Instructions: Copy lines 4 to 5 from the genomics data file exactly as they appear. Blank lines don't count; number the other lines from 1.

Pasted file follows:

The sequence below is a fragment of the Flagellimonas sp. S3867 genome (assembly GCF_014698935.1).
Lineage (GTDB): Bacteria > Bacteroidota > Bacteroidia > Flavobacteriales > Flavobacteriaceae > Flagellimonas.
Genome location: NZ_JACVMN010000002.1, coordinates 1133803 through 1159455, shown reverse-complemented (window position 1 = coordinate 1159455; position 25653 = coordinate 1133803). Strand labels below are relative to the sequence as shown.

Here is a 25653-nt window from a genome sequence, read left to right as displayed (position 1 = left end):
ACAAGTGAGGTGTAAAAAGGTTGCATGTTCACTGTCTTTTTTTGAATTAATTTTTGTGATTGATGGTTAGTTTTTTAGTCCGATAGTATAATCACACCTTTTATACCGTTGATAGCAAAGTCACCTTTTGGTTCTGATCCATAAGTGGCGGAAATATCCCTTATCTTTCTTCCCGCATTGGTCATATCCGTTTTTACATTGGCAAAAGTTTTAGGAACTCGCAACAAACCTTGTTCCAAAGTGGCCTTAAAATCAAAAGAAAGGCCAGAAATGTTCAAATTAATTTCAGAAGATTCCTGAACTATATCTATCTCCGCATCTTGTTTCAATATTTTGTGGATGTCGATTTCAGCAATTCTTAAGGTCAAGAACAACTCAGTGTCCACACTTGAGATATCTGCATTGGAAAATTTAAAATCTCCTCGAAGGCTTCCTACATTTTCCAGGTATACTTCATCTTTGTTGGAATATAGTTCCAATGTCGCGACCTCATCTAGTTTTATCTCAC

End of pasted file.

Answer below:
Here is a 25653-nt window from a genome sequence, read left to right as displayed (position 1 = left end):
ACAAGTGAGGTGTAAAAAGGTTGCATGTTCACTGTCTTTTTTTGAATTAATTTTTGTGATTGATGGTTAGTTTTTTAGTCCGATAGTATAATCACACCTTTTATACCGTTGATAGCAAAGTCACCTTTTGGTTCTGATCCATAAGTGGCGGAAATATCCCTTATCTTTCTTCCCGCATTGGTCATATCCGTTTTTACATTGGCAAAAGTTTTAGGAACTCGCAACAAACCTTGTTCCAAAGTGGCCTTAAAATCAAAAGAAAGGCCAGAAATGTTCAAATTAATTTCAGAAGATTCCTGAACTATATCTATCTCCGCATCTTGTTTCAATATTTTGTGGATGTCGATTTCAGCAATTCTTAAGGTCAAGAACAACTCAGTGTCCACACTTGAGATATCTGCATTGGAAAATTTAAAATCTCCTCGAAGGCTTCCTACATTTTCCAGGTATACTTCATCTTTGTTGGAATATAGTTCCAATGTCGCGACCTCATCTAGTTTTATCTCAC